Think of DCOPObject::process() as a sort of dispatch agent. In the future, there will probably be a precompiler for your sources to write this method for you. However, until that point you need to examine the incoming function signature and take action accordingly. Here is an example implementation.

<code cpp-qt> bool BarObject:: process (const QCString &fun, const QByteArray &data,

                       QCString &replyType, QByteArray &replyData)


   if (fun == "doIt(int)") {
       QDataStream arg (data, IO_ReadOnly);
       int i; // parameter
       arg >> i;
       QString result = self -> doIt (i);
       QDataStream reply (replyData, IO_WriteOnly);
       reply << result;
       replyType = "QString";
       return true;
   } else {
       qDebug ("unknown function call to BarObject::process()");
       return false;

} </syntaxhighlight>

Processing Received Calls with Transactions

If your applications is able to process incoming function calls right away the above code is all you need. When your application needs to do more complex tasks you might want to do the processing out of 'process' function call and send the result back later when it becomes available.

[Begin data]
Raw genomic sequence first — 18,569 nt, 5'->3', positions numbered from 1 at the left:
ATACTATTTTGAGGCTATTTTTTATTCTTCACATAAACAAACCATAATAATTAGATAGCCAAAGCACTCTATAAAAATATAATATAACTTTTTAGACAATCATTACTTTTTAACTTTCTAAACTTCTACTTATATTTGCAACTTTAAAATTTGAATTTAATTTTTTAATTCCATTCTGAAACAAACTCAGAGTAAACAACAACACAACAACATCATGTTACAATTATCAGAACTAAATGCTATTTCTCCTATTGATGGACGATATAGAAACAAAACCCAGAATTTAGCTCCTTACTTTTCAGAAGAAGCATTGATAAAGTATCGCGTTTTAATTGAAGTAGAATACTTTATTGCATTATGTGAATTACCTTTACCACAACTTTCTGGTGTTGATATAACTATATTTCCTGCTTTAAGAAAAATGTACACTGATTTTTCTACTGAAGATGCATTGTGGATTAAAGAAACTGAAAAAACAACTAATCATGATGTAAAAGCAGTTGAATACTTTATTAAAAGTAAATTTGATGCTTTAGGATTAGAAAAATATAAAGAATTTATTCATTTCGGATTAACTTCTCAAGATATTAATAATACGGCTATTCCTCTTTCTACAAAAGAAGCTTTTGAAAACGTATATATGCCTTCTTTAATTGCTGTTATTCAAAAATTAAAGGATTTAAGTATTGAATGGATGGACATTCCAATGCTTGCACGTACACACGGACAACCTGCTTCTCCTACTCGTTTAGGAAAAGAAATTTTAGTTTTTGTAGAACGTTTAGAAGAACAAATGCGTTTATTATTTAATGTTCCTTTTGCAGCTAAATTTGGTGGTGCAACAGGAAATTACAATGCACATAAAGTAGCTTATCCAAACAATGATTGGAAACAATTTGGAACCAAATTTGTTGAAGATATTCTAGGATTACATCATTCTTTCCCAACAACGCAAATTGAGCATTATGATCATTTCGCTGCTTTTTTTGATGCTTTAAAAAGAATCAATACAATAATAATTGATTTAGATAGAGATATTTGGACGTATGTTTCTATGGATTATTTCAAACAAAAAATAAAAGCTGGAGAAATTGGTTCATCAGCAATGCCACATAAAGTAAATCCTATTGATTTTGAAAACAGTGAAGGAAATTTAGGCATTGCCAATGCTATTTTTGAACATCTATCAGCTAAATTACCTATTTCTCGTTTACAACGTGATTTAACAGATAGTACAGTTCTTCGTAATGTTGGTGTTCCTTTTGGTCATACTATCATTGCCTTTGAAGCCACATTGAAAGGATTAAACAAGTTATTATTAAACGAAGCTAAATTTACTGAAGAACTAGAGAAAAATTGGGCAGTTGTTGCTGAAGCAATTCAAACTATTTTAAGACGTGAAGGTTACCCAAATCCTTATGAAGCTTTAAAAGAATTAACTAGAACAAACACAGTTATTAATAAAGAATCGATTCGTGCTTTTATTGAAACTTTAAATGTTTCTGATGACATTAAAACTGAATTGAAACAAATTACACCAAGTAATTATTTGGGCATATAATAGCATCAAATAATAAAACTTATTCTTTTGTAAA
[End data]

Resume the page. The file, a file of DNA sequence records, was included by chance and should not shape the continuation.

For this you can ask your DCOPClient for a transactionId. You can then return from the 'process' function and when the result is available finish the transaction. In the mean time your application can receive incoming DCOP function calls from other clients.

Such code could like this:

<code cpp-qt> bool BarObject::process(const QCString &fun, const QByteArray &data,

                       QCString &, QByteArray &)


   if (fun == "doIt(int)") {
       QDataStream arg (data, IO_ReadOnly);
       int i; // parameter
       arg >> i;
       QString result = self -> doIt(i);
       DCOPClientTransaction *myTransaction;
       myTransaction = kapp -> dcopClient() -> beginTransaction();
       // start processing...
       // Calls slotProcessingDone when finished.
       startProcessing (myTransaction, i);
       return true;
   } else {
       qDebug("unknown function call to BarObject::process()");
       return false;


slotProcessingDone(DCOPClientTransaction *myTransaction, const QString &result) {

   QCString replyType = "QString";
   QByteArray replyData;
   QDataStream reply(replyData, IO_WriteOnly);
   reply << result;

-> dcopClient() -> endTransaction(myTransaction, replyType, replyData); } </syntaxhighlight>

DCOP Signals

Sometimes a component wants to send notifications via DCOP to other components but does not know which components will be interested in these notifications. One could use a broadcast in such a case but this is a very crude method. For a more sophisticated method DCOP signals have been invented.

DCOP signals are very similair to Qt signals, there are some differences though. A DCOP signal can be connected to a DCOP function. Whenever the DCOP signal gets emitted, the DCOP functions to which the signal is connected are being called. DCOP signals are, just like Qt signals, one way. They do not provide a return value.